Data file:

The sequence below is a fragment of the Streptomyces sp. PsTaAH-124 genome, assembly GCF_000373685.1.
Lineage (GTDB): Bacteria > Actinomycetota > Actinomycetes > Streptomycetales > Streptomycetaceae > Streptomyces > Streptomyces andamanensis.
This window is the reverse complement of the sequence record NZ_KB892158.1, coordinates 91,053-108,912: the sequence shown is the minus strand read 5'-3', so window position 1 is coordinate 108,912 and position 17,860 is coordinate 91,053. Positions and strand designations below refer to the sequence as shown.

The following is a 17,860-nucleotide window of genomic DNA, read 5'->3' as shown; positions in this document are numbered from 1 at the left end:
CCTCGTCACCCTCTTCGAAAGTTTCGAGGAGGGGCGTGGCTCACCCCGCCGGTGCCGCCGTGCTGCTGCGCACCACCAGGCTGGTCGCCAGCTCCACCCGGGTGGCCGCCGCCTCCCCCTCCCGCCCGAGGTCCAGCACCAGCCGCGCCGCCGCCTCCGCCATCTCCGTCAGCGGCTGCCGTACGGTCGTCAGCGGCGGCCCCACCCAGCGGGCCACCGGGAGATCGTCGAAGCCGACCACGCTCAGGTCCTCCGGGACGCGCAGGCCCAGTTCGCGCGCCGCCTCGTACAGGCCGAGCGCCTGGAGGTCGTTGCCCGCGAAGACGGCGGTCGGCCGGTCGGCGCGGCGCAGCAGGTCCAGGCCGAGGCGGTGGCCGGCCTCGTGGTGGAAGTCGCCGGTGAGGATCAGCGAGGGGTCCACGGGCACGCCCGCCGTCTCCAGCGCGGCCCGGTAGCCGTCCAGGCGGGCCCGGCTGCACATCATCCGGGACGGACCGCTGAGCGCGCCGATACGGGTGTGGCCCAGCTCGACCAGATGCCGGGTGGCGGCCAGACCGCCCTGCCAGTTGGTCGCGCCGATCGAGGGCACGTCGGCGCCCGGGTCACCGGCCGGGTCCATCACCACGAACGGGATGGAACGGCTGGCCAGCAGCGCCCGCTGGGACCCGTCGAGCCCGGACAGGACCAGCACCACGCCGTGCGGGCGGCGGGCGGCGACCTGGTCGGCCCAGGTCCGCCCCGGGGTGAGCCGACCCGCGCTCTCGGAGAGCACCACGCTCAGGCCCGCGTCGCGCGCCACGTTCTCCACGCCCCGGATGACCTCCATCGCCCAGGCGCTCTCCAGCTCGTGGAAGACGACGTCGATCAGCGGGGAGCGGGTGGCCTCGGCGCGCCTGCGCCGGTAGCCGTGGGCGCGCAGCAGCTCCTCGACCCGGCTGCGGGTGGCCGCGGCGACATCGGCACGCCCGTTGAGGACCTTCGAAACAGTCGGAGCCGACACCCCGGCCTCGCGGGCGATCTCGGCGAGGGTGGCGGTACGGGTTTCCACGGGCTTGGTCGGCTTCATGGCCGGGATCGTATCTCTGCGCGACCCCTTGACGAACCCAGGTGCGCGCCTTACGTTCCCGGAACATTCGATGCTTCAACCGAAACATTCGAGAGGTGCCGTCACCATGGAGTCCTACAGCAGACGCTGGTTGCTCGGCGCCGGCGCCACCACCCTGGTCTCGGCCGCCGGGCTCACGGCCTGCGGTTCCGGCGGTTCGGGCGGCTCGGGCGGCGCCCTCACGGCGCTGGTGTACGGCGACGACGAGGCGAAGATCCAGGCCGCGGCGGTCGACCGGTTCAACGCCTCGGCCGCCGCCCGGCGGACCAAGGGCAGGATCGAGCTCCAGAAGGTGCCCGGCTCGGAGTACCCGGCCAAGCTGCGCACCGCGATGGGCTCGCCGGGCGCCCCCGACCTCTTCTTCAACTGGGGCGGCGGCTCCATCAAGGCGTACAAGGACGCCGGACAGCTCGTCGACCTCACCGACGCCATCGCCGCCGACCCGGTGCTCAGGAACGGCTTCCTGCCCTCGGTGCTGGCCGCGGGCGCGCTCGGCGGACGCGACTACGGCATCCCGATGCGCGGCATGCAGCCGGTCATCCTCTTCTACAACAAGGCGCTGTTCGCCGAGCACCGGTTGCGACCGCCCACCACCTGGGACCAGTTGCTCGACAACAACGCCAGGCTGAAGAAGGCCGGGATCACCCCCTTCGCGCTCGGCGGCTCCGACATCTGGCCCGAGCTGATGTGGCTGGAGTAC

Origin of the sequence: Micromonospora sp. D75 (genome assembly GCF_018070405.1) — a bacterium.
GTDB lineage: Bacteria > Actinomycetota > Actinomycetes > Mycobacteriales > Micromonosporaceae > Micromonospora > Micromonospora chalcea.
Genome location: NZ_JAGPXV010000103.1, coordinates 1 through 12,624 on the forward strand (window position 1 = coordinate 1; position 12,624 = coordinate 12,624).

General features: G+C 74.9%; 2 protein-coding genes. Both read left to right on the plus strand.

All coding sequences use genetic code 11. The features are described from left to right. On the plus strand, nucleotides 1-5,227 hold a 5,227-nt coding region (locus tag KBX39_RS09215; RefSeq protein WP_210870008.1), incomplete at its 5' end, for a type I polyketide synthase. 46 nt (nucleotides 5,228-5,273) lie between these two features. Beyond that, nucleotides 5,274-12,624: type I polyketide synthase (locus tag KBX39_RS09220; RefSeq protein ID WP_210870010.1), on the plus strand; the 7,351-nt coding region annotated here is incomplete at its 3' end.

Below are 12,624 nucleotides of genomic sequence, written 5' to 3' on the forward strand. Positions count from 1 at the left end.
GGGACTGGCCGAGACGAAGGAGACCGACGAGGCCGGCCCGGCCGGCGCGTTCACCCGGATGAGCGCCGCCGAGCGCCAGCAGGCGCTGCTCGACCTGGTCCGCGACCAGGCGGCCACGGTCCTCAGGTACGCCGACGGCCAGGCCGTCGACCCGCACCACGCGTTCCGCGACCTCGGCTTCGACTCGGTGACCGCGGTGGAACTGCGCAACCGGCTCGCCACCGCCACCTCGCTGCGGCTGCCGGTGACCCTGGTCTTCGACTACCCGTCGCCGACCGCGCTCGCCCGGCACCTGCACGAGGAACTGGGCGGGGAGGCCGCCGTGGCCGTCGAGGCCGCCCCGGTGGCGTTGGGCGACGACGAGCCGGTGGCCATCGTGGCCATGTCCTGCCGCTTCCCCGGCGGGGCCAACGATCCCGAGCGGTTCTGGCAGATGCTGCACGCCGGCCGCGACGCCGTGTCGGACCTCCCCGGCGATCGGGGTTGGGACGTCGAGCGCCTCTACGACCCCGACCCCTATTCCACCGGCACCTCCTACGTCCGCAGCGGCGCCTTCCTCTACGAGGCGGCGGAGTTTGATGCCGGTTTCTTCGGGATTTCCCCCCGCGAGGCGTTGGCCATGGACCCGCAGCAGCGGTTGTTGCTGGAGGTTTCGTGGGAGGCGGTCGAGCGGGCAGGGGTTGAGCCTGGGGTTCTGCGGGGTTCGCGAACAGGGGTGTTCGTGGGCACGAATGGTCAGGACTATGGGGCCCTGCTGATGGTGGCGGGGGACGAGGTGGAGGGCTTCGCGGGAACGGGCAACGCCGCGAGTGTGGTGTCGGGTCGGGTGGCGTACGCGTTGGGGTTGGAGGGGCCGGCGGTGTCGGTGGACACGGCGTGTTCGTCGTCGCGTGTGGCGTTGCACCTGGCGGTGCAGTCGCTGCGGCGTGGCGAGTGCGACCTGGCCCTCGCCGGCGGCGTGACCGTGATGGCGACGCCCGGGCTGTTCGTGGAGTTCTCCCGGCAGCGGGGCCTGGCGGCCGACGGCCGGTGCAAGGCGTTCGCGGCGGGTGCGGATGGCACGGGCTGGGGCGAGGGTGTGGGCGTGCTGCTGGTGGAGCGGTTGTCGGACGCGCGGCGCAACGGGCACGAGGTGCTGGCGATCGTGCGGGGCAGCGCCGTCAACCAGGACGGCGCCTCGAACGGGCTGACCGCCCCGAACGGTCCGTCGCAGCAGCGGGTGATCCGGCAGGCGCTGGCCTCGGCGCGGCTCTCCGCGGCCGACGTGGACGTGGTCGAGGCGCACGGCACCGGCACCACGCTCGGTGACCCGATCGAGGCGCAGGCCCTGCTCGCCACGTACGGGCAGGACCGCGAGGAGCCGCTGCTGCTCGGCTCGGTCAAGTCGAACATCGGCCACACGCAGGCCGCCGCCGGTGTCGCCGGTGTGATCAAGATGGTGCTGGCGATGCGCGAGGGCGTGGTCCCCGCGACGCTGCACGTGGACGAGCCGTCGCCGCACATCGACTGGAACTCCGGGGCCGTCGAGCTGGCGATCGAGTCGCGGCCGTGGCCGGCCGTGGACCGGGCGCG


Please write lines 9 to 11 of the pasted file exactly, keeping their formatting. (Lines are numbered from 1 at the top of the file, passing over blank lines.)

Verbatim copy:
General features: G+C 74.9%; 2 protein-coding genes. Both read left to right on the plus strand.

All coding sequences use genetic code 11. The features are described from left to right. On the plus strand, nucleotides 1-5,227 hold a 5,227-nt coding region (locus tag KBX39_RS09215; RefSeq protein WP_210870008.1), incomplete at its 5' end, for a type I polyketide synthase. 46 nt (nucleotides 5,228-5,273) lie between these two features. Beyond that, nucleotides 5,274-12,624: type I polyketide synthase (locus tag KBX39_RS09220; RefSeq protein ID WP_210870010.1), on the plus strand; the 7,351-nt coding region annotated here is incomplete at its 3' end.

Below are 12,624 nucleotides of genomic sequence, written 5' to 3' on the forward strand. Positions count from 1 at the left end.